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Playing a Round of Golf Solo

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7 hours ago, CarlSpackler said:

You might want to check this link.

Here is a thread post that might help too.

I can't use 26-1c unless I see the ball lying in the creek or creek bed, correct? Otherwise, there's no certainty it didn't just go deeper into the woods or under some debris. The image below shows how thick the woods are in the spot where I pulled my drives. From the tee box, all you see is the ball heading towards the tree line.

Hole9.jpg

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45 minutes ago, JonMA1 said:

I can't use 26-1c unless I see the ball lying in the creek or creek bed, correct? Otherwise, there's no certainty it didn't just go deeper into the woods or under some debris. The image below shows how thick the woods are in the spot where I pulled my drives. From the tee box, all you see is the ball heading towards the tree line.

Hole9.jpg

The ball doesn't necessarily have to be wet to be in the hazard. My guess would be that the entire area past the creek bed is OOB. If it's a course you play often, I would ask in the pro shop to be sure. 

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I play solo at least 2 times a month.  Because it is "not official", I generally just use them as practice rounds.  There are times that I don't even bring a score card, times that I just count my good swings/golf shots along with my bad shots I wanted back and finally there are times I am just working on specific practicing that normally come as follow up from my 5 minute practice or just generally something I want to work on.

I do enjoy playing by myself but I really hope I never ace one while I am alone

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4 hours ago, JonMA1 said:

I can't use 26-1c unless I see the ball lying in the creek or creek bed, correct? Otherwise, there's no certainty it didn't just go deeper into the woods or under some debris. The image below shows how thick the woods are in the spot where I pulled my drives. From the tee box, all you see is the ball heading towards the tree line.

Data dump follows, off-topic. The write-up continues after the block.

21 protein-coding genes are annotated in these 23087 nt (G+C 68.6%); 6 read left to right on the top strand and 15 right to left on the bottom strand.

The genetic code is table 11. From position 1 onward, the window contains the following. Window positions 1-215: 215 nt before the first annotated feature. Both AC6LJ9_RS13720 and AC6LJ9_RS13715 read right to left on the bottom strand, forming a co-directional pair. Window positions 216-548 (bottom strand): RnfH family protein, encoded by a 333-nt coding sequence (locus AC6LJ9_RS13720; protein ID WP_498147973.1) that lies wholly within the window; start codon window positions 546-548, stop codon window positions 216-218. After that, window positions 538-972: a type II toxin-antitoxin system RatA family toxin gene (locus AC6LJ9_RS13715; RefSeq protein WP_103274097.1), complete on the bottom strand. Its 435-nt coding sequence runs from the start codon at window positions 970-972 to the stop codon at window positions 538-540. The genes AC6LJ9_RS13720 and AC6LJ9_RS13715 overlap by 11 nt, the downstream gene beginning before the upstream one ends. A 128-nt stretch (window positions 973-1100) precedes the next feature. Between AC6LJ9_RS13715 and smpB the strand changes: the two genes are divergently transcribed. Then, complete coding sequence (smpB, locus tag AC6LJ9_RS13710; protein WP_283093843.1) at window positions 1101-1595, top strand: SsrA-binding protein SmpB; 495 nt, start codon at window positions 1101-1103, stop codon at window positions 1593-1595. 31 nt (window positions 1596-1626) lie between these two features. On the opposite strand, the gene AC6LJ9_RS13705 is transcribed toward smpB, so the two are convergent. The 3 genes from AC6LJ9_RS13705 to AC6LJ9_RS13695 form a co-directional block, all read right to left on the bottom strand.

Hole9.jpg

You are correct.  unless you find the ball within the natural boundary of the stream, you can't just assume that it's in there.  The only recourse is to proceed under Rule 27-1. 

3 hours ago, CarlSpackler said:

The ball doesn't necessarily have to be wet to be in the hazard. My guess would be that the entire area past the creek bed is OOB. If it's a course you play often, I would ask in the pro shop to be sure. 

It pretty much does in his case.  Since the hazard isn't marked, you have to use the natural boundary of the stream, which is essentially the river bank.  Anything outside of that is not hazard.

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6 hours ago, Fourputt said:

You are correct.  unless you find the ball within the natural boundary of the stream, you can't just assume that it's in there.  The only recourse is to proceed under Rule 27-1. 

It pretty much does in his case.  Since the hazard isn't marked, you have to use the natural boundary of the stream, which is essentially the river bank.  Anything outside of that is not hazard.

This is why I would ask in the pro shop. I've noticed on scorecards of a lot of courses with unkempt wooded areas that they are considered hazards. If not, then you are SOL.

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2 hours ago, CarlSpackler said:

This is why I would ask in the pro shop. I've noticed on scorecards of a lot of courses with unkempt wooded areas that they are considered hazards. If not, then you are SOL.

And marking such unkempt areas as hazards is not allowed under the Rules of Golf.  Water hazard is clearly defined in the rule book, and what you describe does not qualify.

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6 minutes ago, Fourputt said: